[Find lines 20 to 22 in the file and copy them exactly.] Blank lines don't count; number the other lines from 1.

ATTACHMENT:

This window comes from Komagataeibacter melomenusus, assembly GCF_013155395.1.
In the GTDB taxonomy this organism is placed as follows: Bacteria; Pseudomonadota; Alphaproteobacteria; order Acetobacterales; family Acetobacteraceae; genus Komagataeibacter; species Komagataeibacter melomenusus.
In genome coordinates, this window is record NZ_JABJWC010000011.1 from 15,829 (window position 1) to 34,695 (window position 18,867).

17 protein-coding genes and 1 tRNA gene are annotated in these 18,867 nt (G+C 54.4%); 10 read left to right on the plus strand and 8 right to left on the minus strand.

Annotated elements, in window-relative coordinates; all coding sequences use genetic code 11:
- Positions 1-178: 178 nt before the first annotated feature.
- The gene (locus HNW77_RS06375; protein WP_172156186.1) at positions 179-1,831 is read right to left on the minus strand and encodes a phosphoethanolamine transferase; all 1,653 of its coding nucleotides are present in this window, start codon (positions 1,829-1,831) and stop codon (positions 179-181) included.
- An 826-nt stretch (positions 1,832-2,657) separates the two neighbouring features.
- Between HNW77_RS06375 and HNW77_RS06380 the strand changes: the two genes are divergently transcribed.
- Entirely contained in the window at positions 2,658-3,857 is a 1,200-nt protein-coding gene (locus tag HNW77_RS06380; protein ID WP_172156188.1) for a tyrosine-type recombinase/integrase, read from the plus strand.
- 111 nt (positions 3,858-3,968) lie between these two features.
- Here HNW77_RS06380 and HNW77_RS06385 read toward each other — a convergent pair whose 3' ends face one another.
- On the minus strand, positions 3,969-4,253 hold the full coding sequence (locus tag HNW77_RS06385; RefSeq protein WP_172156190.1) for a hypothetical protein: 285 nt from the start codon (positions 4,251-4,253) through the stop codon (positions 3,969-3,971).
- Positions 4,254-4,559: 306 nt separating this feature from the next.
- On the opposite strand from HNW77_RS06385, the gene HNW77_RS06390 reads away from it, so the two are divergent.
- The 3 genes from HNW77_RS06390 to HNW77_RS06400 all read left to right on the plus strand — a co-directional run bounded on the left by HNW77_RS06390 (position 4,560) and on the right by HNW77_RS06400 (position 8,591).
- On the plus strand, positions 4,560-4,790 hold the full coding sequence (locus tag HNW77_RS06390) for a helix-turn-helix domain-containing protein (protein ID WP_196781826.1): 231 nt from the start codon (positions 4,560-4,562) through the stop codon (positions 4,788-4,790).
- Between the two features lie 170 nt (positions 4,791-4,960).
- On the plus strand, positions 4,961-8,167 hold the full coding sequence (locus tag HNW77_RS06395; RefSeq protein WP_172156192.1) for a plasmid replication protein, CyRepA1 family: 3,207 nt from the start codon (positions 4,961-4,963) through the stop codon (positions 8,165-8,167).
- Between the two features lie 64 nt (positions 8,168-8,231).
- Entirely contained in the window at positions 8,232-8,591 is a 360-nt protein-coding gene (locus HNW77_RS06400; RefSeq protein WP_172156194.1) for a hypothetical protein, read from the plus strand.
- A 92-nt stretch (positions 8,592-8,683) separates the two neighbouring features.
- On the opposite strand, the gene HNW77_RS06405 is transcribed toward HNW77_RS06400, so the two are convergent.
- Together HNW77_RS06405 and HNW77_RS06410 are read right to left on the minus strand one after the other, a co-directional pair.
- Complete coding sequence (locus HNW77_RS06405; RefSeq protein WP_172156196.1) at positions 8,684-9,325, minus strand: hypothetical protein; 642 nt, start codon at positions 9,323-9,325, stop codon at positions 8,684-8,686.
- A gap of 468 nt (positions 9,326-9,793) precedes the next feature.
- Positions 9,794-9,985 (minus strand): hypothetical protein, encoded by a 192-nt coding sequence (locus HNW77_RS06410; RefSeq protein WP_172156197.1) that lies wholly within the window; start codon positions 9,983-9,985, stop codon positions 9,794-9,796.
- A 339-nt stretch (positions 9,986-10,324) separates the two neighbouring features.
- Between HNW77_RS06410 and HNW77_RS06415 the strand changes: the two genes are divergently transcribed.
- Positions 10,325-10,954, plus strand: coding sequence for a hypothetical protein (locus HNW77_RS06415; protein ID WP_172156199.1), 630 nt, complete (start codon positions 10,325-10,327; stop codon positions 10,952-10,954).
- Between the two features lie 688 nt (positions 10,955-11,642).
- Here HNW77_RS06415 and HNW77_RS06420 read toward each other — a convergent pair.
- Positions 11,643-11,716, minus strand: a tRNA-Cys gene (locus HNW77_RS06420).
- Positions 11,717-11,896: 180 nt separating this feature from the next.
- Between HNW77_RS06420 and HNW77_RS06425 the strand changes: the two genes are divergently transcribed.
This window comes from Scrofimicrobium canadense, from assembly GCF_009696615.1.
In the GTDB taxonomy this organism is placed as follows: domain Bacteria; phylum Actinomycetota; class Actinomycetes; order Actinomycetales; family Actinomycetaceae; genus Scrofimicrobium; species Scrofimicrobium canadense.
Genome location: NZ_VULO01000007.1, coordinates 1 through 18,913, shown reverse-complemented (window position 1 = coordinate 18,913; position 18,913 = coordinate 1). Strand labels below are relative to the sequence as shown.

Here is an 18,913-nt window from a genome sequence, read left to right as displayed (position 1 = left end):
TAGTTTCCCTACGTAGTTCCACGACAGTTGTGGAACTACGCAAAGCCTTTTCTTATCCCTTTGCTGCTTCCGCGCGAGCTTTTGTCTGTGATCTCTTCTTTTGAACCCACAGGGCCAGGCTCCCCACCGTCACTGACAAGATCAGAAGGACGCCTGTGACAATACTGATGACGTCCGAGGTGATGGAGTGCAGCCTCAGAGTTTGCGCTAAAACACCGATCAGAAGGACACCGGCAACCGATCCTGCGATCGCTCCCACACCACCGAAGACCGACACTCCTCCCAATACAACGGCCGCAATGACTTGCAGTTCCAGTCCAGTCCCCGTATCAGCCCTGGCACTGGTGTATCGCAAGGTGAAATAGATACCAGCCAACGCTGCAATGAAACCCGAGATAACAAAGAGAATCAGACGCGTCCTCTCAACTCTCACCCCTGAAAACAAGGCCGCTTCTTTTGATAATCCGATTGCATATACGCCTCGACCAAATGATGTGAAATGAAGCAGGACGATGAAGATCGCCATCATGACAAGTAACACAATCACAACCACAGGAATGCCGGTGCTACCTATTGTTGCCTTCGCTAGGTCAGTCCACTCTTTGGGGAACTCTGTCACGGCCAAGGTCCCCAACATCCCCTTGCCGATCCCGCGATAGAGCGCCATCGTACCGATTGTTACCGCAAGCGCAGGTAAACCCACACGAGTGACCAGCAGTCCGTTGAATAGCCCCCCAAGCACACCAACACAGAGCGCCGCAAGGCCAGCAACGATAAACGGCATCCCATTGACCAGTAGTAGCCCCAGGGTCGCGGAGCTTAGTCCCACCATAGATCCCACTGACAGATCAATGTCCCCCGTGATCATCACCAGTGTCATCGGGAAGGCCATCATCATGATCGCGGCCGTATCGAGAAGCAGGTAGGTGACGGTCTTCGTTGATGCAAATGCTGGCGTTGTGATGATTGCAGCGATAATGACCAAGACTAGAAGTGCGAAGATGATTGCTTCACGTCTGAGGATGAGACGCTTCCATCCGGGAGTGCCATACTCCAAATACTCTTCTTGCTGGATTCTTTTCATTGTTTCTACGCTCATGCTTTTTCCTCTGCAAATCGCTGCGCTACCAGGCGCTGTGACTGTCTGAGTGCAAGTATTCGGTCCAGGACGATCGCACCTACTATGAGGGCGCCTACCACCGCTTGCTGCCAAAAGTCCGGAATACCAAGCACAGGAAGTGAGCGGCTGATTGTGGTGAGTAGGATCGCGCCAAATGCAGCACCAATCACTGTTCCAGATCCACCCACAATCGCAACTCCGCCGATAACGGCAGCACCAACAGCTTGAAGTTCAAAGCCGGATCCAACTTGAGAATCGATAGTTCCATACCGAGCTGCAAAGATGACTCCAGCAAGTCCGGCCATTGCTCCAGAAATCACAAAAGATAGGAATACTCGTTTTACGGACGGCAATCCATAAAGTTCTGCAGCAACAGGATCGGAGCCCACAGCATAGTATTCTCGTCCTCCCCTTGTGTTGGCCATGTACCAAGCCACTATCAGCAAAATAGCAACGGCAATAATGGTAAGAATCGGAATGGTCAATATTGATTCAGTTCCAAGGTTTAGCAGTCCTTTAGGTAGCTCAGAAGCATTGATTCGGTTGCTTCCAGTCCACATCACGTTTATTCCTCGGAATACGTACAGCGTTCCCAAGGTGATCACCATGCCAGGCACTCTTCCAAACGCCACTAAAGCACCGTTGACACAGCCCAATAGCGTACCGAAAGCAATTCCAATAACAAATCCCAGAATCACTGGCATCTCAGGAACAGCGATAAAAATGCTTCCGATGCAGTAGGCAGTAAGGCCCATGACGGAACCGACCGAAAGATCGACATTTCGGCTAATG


- Between the two features lie 64 nt (positions 8,168-8,231).
- Entirely contained in the window at positions 8,232-8,591 is a 360-nt protein-coding gene (locus HNW77_RS06400; RefSeq protein WP_172156194.1) for a hypothetical protein, read from the plus strand.
- A 92-nt stretch (positions 8,592-8,683) separates the two neighbouring features.